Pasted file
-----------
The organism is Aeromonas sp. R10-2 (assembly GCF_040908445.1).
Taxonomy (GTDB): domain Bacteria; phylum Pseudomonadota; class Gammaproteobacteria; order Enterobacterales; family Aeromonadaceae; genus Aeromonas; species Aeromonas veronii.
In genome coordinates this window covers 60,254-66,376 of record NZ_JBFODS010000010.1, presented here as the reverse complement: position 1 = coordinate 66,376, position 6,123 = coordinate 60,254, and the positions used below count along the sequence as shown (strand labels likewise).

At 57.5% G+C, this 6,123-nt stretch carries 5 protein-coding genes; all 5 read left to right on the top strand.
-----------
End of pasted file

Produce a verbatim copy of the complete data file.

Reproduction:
The organism is Aeromonas sp. R10-2 (assembly GCF_040908445.1).
Taxonomy (GTDB): domain Bacteria; phylum Pseudomonadota; class Gammaproteobacteria; order Enterobacterales; family Aeromonadaceae; genus Aeromonas; species Aeromonas veronii.
In genome coordinates this window covers 60,254-66,376 of record NZ_JBFODS010000010.1, presented here as the reverse complement: position 1 = coordinate 66,376, position 6,123 = coordinate 60,254, and the positions used below count along the sequence as shown (strand labels likewise).

At 57.5% G+C, this 6,123-nt stretch carries 5 protein-coding genes; all 5 read left to right on the top strand.